Hey, just heard an electric car that sounded like a V8.
Now, before you think that I am completely crazy as I am, I am not in this case.
I am actually here at Harman in Novi, Michigan and they are an autosupply with their hands all over the automotive industry. One of the newest specialties is the sound synthesis for electric cars.
And I sound good?
It may be the future of the automotive industry.
If you're not familiar with Harman, the odds are what you actually are.
Harman is a supplier responsible for a number of premium audio brands licensed to different car makers.
If you've ever listened to the Lexus Mark Levinson system or Lincoln's rival, they're both under the great Harman umbrella.
Harman's Novi, Michigan facility also has [UNKNOWN] teams of designers who help each system to its unique look to match its unique sound profile.
Harman lets me experience her EV sound synthesis on a Tesla Model S. Equipped with a digital signal processor and a couple of external speakers. There is sound both inside and outside the cabin.
The first sound I experienced was that of a V8.
It was strange to hear the low wrinkle of an eight-cylinder engine inside another Tesla.
When the car was accelerated, the sound level rose, just like a V8 that climbs into the clamp, albeit without any change of gear.
[BLANK_AUDIO] The other sound was a bit more futuristic.
For me it sounds like someone's idea of what a UFO would sound like.
This sound profile also changed its tune when the car was accelerated and decelerated.
While the V8 sound was higher outside the car, the futuristic sound felt more like a treatment for the driver and the passenger.
Some other manufacturers come to Harmon with ideas, while others are happy to let Harmon make the heavy lifting.
Anyway, it takes a team of engineers a few weeks to create a sound.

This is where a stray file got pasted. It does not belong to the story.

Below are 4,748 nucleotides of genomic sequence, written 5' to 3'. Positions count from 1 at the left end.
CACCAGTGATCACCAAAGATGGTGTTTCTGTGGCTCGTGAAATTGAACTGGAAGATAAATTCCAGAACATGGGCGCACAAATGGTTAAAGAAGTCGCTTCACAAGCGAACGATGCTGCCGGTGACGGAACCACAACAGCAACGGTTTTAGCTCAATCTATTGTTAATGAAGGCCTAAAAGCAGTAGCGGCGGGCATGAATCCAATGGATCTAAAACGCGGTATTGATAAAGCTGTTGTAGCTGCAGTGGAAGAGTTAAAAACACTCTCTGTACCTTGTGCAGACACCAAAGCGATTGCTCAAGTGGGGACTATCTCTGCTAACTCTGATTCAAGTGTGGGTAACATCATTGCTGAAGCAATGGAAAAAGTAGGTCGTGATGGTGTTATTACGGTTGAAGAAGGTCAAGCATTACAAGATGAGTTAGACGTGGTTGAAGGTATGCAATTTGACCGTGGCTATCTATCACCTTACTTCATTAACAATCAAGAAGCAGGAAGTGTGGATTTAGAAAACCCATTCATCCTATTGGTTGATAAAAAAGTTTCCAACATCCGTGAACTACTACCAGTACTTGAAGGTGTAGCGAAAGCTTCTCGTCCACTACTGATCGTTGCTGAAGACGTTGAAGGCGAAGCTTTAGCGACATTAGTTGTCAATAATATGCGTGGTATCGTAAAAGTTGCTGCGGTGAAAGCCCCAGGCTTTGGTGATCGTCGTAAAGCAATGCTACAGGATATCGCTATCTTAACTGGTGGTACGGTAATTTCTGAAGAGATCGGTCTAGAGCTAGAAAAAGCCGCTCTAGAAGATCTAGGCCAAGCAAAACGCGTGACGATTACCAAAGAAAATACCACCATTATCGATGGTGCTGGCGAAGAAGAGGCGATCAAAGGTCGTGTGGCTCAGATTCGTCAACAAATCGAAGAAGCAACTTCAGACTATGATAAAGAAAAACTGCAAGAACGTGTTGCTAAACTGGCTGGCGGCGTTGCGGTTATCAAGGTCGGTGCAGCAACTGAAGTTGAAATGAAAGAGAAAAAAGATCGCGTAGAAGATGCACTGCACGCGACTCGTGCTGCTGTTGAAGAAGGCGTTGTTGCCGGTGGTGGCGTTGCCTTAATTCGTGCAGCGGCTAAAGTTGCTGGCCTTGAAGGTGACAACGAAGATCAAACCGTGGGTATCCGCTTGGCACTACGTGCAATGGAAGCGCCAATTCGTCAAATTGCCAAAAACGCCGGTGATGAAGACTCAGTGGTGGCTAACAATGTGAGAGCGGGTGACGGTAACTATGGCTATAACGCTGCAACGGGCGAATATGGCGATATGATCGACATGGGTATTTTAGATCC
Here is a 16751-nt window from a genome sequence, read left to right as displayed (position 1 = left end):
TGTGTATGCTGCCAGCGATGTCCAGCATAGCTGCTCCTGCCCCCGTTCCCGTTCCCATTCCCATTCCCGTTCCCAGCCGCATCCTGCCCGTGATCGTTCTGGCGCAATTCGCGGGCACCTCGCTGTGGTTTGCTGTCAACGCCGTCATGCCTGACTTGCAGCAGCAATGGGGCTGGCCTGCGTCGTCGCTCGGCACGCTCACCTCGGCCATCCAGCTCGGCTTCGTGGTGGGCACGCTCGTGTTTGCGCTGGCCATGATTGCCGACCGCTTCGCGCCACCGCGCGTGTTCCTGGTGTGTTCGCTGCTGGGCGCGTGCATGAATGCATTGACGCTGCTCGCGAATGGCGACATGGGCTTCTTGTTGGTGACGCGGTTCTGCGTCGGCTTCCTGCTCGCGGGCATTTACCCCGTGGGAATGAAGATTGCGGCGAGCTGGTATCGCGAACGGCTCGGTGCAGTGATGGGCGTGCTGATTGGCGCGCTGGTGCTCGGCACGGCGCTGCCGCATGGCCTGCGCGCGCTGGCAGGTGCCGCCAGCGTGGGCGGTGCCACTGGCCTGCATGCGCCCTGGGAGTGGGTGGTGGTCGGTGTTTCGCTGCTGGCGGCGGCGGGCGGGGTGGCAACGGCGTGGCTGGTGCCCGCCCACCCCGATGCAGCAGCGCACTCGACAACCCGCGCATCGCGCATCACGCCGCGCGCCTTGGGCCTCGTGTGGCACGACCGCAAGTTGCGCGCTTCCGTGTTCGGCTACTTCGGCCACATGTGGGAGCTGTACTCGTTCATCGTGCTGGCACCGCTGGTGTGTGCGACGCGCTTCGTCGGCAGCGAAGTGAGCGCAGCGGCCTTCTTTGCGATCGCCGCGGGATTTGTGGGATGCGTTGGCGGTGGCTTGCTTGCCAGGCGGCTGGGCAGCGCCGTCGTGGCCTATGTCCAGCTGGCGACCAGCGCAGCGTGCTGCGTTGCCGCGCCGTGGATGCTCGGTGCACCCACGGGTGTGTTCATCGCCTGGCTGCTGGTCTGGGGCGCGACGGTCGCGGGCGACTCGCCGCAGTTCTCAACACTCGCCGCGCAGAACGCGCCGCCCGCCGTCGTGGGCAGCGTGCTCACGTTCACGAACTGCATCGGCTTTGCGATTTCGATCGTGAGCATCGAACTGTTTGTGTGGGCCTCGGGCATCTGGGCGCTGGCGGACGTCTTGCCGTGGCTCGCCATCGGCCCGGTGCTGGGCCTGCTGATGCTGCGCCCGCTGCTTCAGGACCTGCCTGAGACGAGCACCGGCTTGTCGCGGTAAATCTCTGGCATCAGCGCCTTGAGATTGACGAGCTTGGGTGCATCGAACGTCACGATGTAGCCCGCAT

Before being tested outdoors, it runs through Harmon's listening group, where trained listeners evaluate the sound in a room equipped with plush leather benches, audio end material and a lot of speakers.
While one of the sounds I experienced felt like it was aimed at passengers, the main advantage of this technology is actually safety for people outside the vehicle.
EV is silent, so creating synthetic sounds is a way that can prevent hearing-impaired pedestrians from accidentally rising in front of an EV.
Governments around the world, including the United States, actually bill these sounds in future electric cars. So it is wise for Harmon to come before the curve and develop a solution for automakers who may currently like one.
Adaptation can also play a factor, some buyers may not want their car to sound like EUFO, yes, others can kill for that chance.
Offering a variety of sounds to an owner can give each vehicle an extra dash of unique features.
And as Harmon said, one day it could become an aftermarket supplement to allow the owners of older EVs to enter the fun.
The sounds of an electric car are just for safety.
They also give a car a personality.
Something distinct that helps it to stand out from the audience and better address the consumer.
That's the kind of work Harmon does here in Novi and around the world.
And that is the kind of work that can appear in your car as soon as the next time you enter a dealer.